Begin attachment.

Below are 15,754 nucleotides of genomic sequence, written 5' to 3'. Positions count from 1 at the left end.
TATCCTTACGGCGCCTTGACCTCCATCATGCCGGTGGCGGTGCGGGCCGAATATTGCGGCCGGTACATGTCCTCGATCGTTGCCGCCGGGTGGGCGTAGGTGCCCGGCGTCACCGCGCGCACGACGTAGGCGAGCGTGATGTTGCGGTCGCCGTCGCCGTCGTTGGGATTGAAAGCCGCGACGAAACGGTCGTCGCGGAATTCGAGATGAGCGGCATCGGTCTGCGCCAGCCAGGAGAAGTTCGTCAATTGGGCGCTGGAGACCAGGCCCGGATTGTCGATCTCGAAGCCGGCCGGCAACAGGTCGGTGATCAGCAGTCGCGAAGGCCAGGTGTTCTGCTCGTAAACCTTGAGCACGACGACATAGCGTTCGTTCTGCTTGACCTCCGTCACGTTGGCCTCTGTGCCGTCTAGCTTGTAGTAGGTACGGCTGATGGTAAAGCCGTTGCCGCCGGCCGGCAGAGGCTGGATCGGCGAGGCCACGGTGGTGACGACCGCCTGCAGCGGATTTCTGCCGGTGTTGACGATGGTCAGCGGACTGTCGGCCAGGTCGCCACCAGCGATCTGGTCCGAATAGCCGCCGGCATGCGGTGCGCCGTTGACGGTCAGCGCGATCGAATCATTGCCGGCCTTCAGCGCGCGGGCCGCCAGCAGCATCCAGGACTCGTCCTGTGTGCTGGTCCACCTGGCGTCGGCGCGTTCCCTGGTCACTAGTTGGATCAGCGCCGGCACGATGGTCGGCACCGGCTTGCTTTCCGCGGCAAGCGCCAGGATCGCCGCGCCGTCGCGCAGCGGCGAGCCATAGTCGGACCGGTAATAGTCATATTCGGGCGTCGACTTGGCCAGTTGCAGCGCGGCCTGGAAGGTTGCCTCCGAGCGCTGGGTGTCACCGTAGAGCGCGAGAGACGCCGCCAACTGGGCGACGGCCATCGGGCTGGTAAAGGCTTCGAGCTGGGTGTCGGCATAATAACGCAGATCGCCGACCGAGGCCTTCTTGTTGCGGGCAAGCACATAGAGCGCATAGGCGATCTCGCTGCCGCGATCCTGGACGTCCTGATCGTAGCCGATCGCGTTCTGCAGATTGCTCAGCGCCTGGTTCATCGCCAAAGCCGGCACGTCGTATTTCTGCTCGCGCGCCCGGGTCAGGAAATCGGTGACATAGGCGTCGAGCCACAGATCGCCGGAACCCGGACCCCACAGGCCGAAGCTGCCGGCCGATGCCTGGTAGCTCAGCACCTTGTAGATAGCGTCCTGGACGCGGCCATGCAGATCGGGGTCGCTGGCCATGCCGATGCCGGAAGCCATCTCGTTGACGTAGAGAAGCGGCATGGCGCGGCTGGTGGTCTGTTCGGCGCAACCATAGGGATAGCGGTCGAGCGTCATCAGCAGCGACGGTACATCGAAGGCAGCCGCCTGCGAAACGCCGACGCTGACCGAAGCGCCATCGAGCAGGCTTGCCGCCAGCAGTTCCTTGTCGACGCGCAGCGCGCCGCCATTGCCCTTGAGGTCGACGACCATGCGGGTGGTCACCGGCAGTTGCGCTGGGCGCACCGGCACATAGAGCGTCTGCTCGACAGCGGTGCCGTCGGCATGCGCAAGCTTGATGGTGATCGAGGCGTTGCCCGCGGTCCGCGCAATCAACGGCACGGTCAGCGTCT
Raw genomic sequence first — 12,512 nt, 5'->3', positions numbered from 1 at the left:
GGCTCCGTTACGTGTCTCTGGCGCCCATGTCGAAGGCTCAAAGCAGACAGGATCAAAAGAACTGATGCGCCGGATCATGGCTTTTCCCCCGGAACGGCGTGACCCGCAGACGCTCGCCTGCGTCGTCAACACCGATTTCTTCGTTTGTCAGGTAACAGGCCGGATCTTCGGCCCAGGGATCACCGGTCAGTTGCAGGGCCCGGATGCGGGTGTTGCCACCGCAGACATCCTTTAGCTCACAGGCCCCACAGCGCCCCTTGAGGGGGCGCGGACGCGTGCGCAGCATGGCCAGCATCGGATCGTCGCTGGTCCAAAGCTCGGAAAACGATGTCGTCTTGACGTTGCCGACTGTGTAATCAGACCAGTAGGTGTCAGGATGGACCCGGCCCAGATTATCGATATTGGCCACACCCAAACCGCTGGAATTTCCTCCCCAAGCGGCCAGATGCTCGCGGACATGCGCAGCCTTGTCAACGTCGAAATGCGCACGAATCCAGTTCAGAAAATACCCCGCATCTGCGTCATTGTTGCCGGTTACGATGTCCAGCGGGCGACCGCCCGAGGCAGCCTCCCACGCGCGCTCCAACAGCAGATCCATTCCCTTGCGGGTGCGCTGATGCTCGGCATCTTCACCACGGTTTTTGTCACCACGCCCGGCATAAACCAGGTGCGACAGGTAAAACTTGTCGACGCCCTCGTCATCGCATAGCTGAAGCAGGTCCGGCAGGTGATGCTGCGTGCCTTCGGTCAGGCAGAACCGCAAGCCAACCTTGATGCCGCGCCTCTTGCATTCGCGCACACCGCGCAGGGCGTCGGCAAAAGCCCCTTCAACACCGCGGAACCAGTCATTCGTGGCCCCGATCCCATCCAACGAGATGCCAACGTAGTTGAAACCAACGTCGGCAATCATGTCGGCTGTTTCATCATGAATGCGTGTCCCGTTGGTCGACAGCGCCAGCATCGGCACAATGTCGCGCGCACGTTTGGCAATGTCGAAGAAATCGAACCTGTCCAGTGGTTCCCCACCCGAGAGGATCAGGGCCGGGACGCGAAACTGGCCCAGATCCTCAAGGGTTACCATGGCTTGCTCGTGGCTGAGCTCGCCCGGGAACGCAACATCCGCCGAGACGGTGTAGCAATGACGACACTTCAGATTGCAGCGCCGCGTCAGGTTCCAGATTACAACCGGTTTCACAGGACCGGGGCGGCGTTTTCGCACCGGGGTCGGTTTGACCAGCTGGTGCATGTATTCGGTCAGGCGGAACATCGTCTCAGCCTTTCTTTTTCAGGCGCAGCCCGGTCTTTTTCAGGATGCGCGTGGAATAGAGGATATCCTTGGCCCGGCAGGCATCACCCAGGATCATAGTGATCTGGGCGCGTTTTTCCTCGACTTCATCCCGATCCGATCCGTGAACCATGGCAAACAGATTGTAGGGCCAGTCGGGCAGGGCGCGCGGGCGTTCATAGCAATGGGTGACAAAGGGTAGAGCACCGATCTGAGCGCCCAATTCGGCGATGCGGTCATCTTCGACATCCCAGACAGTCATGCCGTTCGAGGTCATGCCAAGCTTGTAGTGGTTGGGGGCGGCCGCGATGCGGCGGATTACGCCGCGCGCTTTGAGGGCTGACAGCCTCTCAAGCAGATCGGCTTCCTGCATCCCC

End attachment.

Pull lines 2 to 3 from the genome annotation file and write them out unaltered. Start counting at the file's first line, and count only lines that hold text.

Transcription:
TATCCTTACGGCGCCTTGACCTCCATCATGCCGGTGGCGGTGCGGGCCGAATATTGCGGCCGGTACATGTCCTCGATCGTTGCCGCCGGGTGGGCGTAGGTGCCCGGCGTCACCGCGCGCACGACGTAGGCGAGCGTGATGTTGCGGTCGCCGTCGCCGTCGTTGGGATTGAAAGCCGCGACGAAACGGTCGTCGCGGAATTCGAGATGAGCGGCATCGGTCTGCGCCAGCCAGGAGAAGTTCGTCAATTGGGCGCTGGAGACCAGGCCCGGATTGTCGATCTCGAAGCCGGCCGGCAACAGGTCGGTGATCAGCAGTCGCGAAGGCCAGGTGTTCTGCTCGTAAACCTTGAGCACGACGACATAGCGTTCGTTCTGCTTGACCTCCGTCACGTTGGCCTCTGTGCCGTCTAGCTTGTAGTAGGTACGGCTGATGGTAAAGCCGTTGCCGCCGGCCGGCAGAGGCTGGATCGGCGAGGCCACGGTGGTGACGACCGCCTGCAGCGGATTTCTGCCGGTGTTGACGATGGTCAGCGGACTGTCGGCCAGGTCGCCACCAGCGATCTGGTCCGAATAGCCGCCGGCATGCGGTGCGCCGTTGACGGTCAGCGCGATCGAATCATTGCCGGCCTTCAGCGCGCGGGCCGCCAGCAGCATCCAGGACTCGTCCTGTGTGCTGGTCCACCTGGCGTCGGCGCGTTCCCTGGTCACTAGTTGGATCAGCGCCGGCACGATGGTCGGCACCGGCTTGCTTTCCGCGGCAAGCGCCAGGATCGCCGCGCCGTCGCGCAGCGGCGAGCCATAGTCGGACCGGTAATAGTCATATTCGGGCGTCGACTTGGCCAGTTGCAGCGCGGCCTGGAAGGTTGCCTCCGAGCGCTGGGTGTCACCGTAGAGCGCGAGAGACGCCGCCAACTGGGCGACGGCCATCGGGCTGGTAAAGGCTTCGAGCTGGGTGTCGGCATAATAACGCAGATCGCCGACCGAGGCCTTCTTGTTGCGGGCAAGCACATAGAGCGCATAGGCGATCTCGCTGCCGCGATCCTGGACGTCCTGATCGTAGCCGATCGCGTTCTGCAGATTGCTCAGCGCCTGGTTCATCGCCAAAGCCGGCACGTCGTATTTCTGCTCGCGCGCCCGGGTCAGGAAATCGGTGACATAGGCGTCGAGCCACAGATCGCCGGAACCCGGACCCCACAGGCCGAAGCTGCCGGCCGATGCCTGGTAGCTCAGCACCTTGTAGATAGCGTCCTGGACGCGGCCATGCAGATCGGGGTCGCTGGCCATGCCGATGCCGGAAGCCATCTCGTTGACGTAGAGAAGCGGCATGGCGCGGCTGGTGGTCTGTTCGGCGCAACCATAGGGATAGCGGTCGAGCGTCATCAGCAGCGACGGTACATCGAAGGCAGCCGCCTGCGAAACGCCGACGCTGACCGAAGCGCCATCGAGCAGGCTTGCCGCCAGCAGTTCCTTGTCGACGCGCAGCGCGCCGCCATTGCCCTTGAGGTCGACGACCATGCGGGTGGTCACCGGCAGTTGCGCTGGGCGCACCGGCACATAGAGCGTCTGCTCGACAGCGGTGCCGTCGGCATGCGCAAGCTTGATGGTGATCGAGGCGTTGCCCGCGGTCCGCGCAATCAACGGCACGGTCAGCGTCT
Raw genomic sequence first — 12,512 nt, 5'->3', positions numbered from 1 at the left: